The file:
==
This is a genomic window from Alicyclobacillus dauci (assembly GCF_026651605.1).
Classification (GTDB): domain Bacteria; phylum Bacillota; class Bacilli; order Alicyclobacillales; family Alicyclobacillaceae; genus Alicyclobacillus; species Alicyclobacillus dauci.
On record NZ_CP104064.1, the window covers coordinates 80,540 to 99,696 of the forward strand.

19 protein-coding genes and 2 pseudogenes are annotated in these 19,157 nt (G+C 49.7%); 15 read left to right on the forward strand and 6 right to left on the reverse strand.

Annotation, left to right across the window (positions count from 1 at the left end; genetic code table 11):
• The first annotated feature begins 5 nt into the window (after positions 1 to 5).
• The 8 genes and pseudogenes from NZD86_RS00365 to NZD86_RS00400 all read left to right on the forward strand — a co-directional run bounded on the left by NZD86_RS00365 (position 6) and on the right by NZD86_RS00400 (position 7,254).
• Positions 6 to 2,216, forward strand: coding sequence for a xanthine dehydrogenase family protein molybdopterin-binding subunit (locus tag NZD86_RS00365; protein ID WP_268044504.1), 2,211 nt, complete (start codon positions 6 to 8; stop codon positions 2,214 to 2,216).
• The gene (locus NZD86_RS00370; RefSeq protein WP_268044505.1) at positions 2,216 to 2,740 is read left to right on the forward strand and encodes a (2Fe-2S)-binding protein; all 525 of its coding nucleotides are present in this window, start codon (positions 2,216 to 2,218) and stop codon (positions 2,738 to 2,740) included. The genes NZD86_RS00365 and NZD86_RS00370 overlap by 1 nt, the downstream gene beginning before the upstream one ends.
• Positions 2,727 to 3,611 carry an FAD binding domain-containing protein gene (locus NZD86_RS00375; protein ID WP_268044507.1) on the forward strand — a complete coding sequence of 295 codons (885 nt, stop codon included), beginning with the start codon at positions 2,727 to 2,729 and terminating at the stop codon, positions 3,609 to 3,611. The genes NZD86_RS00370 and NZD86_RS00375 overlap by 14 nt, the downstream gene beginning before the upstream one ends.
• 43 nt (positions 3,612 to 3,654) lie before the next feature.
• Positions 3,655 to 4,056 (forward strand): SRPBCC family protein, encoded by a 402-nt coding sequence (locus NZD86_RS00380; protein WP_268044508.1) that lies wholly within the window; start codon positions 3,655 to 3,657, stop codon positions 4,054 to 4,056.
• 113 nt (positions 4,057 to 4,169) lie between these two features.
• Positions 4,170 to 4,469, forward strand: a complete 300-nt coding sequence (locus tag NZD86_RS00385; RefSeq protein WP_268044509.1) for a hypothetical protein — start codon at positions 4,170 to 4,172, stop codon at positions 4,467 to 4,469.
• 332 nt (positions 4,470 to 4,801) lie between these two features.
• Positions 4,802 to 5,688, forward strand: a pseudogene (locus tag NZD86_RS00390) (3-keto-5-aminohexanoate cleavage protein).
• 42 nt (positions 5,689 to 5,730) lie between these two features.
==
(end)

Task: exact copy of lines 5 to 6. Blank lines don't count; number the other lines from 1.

Annotation, left to right across the window (positions count from 1 at the left end; genetic code table 11):
• The first annotated feature begins 5 nt into the window (after positions 1 to 5).